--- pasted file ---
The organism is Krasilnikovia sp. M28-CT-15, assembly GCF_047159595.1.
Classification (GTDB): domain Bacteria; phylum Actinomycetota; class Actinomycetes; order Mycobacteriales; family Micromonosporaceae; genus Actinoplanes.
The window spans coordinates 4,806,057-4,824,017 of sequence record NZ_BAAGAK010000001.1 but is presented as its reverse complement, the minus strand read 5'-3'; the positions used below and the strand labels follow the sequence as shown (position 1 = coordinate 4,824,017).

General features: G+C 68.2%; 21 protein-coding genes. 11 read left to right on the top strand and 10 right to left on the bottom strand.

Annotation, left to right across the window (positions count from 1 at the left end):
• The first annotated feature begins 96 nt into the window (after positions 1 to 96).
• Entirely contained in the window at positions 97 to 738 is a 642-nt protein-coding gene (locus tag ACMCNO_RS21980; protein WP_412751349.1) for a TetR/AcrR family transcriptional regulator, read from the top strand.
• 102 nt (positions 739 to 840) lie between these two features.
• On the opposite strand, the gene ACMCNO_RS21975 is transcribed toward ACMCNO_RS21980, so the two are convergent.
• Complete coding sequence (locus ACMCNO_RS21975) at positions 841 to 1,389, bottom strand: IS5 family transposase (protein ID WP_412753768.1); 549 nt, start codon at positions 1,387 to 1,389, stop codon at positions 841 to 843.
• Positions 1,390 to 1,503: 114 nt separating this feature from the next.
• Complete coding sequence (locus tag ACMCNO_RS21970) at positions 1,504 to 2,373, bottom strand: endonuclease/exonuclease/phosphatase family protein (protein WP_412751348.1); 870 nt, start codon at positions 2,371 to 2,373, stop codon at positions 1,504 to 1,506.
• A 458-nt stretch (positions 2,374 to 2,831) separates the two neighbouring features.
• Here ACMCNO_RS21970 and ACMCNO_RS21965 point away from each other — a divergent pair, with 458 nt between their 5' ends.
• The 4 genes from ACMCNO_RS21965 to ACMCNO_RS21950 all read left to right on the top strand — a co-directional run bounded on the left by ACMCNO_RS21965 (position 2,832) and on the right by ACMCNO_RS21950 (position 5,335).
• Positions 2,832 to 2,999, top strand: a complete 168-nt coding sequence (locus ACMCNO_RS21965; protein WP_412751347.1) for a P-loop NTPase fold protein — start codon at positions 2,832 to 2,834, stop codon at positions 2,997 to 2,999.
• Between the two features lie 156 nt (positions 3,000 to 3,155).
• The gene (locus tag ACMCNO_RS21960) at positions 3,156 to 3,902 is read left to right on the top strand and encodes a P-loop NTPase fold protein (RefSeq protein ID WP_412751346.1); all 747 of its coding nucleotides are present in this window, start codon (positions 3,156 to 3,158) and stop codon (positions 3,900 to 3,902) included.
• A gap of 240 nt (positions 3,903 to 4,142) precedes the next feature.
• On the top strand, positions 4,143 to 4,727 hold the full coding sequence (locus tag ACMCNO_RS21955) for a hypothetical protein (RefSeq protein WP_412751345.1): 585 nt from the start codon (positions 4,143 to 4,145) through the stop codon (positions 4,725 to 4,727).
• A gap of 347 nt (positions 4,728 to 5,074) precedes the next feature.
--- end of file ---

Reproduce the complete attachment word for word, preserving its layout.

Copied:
The organism is Krasilnikovia sp. M28-CT-15, assembly GCF_047159595.1.
Classification (GTDB): domain Bacteria; phylum Actinomycetota; class Actinomycetes; order Mycobacteriales; family Micromonosporaceae; genus Actinoplanes.
The window spans coordinates 4,806,057-4,824,017 of sequence record NZ_BAAGAK010000001.1 but is presented as its reverse complement, the minus strand read 5'-3'; the positions used below and the strand labels follow the sequence as shown (position 1 = coordinate 4,824,017).

General features: G+C 68.2%; 21 protein-coding genes. 11 read left to right on the top strand and 10 right to left on the bottom strand.

Annotation, left to right across the window (positions count from 1 at the left end):
• The first annotated feature begins 96 nt into the window (after positions 1 to 96).
• Entirely contained in the window at positions 97 to 738 is a 642-nt protein-coding gene (locus tag ACMCNO_RS21980; protein WP_412751349.1) for a TetR/AcrR family transcriptional regulator, read from the top strand.
• 102 nt (positions 739 to 840) lie between these two features.
• On the opposite strand, the gene ACMCNO_RS21975 is transcribed toward ACMCNO_RS21980, so the two are convergent.
• Complete coding sequence (locus ACMCNO_RS21975) at positions 841 to 1,389, bottom strand: IS5 family transposase (protein ID WP_412753768.1); 549 nt, start codon at positions 1,387 to 1,389, stop codon at positions 841 to 843.
• Positions 1,390 to 1,503: 114 nt separating this feature from the next.
• Complete coding sequence (locus tag ACMCNO_RS21970) at positions 1,504 to 2,373, bottom strand: endonuclease/exonuclease/phosphatase family protein (protein WP_412751348.1); 870 nt, start codon at positions 2,371 to 2,373, stop codon at positions 1,504 to 1,506.
• A 458-nt stretch (positions 2,374 to 2,831) separates the two neighbouring features.
• Here ACMCNO_RS21970 and ACMCNO_RS21965 point away from each other — a divergent pair, with 458 nt between their 5' ends.
• The 4 genes from ACMCNO_RS21965 to ACMCNO_RS21950 all read left to right on the top strand — a co-directional run bounded on the left by ACMCNO_RS21965 (position 2,832) and on the right by ACMCNO_RS21950 (position 5,335).
• Positions 2,832 to 2,999, top strand: a complete 168-nt coding sequence (locus ACMCNO_RS21965; protein WP_412751347.1) for a P-loop NTPase fold protein — start codon at positions 2,832 to 2,834, stop codon at positions 2,997 to 2,999.
• Between the two features lie 156 nt (positions 3,000 to 3,155).
• The gene (locus tag ACMCNO_RS21960) at positions 3,156 to 3,902 is read left to right on the top strand and encodes a P-loop NTPase fold protein (RefSeq protein ID WP_412751346.1); all 747 of its coding nucleotides are present in this window, start codon (positions 3,156 to 3,158) and stop codon (positions 3,900 to 3,902) included.
• A gap of 240 nt (positions 3,903 to 4,142) precedes the next feature.
• On the top strand, positions 4,143 to 4,727 hold the full coding sequence (locus tag ACMCNO_RS21955) for a hypothetical protein (RefSeq protein WP_412751345.1): 585 nt from the start codon (positions 4,143 to 4,145) through the stop codon (positions 4,725 to 4,727).
• A gap of 347 nt (positions 4,728 to 5,074) precedes the next feature.